Racism affects all people of color, but if affects them differently according to their gender. In a situation where black men are oppressed by white men, they may seek to maintain their own sense of self worth by positioning themselves as superior to the women around them. Now, they can’t call out white women for fear of reprisal from white men, so they find the next most vulnerable population: black women. Where this gets complicated is that black women may fear calling out black men on their bad behavior because they don’t want to air “dirty laundry” and tarnish the reputation of the entire black community (which is already under siege). So, they stay quiet. In fact, they may even privilege black men no matter what those black men say or do because (in a heteronormative society) they are dependent upon black men to be successful if they want an available pool of “good men” with whom they can develop positive relationships.

    So, misogynistic rap lyrics aren’t a product of some innate flaw among black men, but rather a distant consequence of white oppression. The sad thing about this cycle is that it is self perpetuating. This is because white folks can then cite misogyny within the black community as yet another piece of evidence that black culture is dysfunctional and, therefore, the low rates of sucess within the black community are their just desserts (i.e. you reap what you sow).

    Disagree with PHC if you like, but she’s probably the leading figure in intersectionalist social theory today (and yes, I know that appealing to an authoritative figure to support your argument is a logical fallacy).

  9. Thanks to all of you for the comments. It’s really satisfying to know that your readers are so sharp. PV, thanks for the citation. That sounds fascinating. Mike P., you raise a good question: what could Whitlock say that would be as dangerous? I agree – it’s hard to answer the question, which is one reason why I think Whitlock is so out of line when he accuses Jesse Jackson, for example, of avoiding the dangerous stances. I don’t want to tell Jason Whitlock how good he has it, because I don’t think a middle class white guy needs to be lecturing other people about that. But, I maintain that it’s absurd for Whitlock, now sitting on a very comfortable perch to be casting stones the way he is.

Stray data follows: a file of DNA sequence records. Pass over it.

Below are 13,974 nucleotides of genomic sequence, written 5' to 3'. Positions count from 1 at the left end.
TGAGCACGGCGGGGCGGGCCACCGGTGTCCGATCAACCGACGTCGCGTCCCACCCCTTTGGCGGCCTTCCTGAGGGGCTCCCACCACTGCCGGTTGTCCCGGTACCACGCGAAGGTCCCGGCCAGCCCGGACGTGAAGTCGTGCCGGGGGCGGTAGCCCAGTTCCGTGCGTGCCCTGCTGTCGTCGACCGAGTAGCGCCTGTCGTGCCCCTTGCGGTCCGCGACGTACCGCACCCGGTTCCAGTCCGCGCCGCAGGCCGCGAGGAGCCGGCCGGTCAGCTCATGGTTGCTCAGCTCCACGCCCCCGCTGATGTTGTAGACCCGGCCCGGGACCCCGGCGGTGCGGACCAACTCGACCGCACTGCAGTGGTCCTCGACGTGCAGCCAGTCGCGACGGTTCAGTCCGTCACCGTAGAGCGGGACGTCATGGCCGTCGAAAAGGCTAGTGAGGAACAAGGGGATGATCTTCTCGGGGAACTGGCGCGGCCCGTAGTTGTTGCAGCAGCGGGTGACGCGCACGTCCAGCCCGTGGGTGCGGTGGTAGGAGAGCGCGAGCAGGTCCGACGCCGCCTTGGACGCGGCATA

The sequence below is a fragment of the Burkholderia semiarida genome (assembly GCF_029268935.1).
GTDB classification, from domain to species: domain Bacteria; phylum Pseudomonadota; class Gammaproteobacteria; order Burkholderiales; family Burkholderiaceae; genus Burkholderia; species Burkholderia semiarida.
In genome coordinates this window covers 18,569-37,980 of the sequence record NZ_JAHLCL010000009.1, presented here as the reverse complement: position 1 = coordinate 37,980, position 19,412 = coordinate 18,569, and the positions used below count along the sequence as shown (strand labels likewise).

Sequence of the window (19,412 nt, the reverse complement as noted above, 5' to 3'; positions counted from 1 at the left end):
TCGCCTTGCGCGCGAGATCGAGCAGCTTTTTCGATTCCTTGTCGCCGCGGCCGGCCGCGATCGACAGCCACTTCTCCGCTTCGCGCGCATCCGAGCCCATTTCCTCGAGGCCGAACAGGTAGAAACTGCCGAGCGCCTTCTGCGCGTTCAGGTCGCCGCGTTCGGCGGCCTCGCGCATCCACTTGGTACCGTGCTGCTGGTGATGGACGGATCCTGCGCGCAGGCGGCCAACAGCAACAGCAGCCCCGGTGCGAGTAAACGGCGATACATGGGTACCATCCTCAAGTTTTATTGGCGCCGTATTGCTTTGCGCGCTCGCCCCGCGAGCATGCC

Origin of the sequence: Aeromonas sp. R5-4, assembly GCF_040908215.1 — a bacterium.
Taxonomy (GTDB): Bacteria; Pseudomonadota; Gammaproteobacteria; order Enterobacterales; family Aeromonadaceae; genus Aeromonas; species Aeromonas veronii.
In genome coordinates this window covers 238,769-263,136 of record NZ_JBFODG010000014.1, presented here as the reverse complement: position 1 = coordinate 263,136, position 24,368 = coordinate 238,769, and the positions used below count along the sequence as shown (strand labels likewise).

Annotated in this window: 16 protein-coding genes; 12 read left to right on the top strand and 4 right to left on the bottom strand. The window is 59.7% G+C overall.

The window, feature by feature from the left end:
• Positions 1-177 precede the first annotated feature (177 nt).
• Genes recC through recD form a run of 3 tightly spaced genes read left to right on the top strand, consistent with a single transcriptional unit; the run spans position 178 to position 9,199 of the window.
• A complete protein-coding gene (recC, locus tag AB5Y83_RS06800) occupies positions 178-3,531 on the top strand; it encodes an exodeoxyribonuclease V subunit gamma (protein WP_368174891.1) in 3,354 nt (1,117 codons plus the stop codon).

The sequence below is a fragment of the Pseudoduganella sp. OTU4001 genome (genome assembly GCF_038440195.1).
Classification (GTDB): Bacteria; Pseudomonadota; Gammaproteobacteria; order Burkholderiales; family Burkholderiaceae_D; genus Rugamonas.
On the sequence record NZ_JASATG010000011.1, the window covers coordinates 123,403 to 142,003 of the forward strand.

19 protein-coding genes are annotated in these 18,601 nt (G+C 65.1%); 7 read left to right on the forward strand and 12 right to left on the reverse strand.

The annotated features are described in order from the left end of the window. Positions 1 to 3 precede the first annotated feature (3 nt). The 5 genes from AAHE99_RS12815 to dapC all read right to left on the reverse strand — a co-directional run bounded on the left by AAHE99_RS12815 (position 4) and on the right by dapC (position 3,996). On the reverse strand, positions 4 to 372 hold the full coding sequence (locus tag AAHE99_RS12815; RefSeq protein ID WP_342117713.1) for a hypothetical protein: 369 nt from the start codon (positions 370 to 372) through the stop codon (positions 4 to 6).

It’s also an irony of the attack on Jackson that, as you point out, he came to Cosby’s defense when Cosby said some similar things a couple of years ago. But, I am not surprised that Jackson defended Cosby because Jesse himself raised a lot of hackles years ago when he admitted to feeling nervous walking down the street and seeing a young black male behind him. Calling the Imus comments a distraction from the real issues is legitimate. But, somehow twisting that into the pretzel of rap-is-worse-and-Jesse is-just-grandstanding-therefore-he’s-just-a-coward is at best nonsensical, and at worst a way to score easy points with an audience desperate to site a Black writer to validate their own feelings and without really educating anybody.

  10. Mike P-

    Your statement: “The fights that Whitlock and black people of his generation and mine are going to have to face are different from the civil rights struggles that Al, and Bill, and Jesse fought; I’m not worried about Bull Connor and his goons, but the racism that we have to fight is generally much more subtle…”

    This is something I’ve talked and written about for years. Each time I’ve uttered this in a public forum the statement is met with derision, so it’s great to read someone else saying the same thing.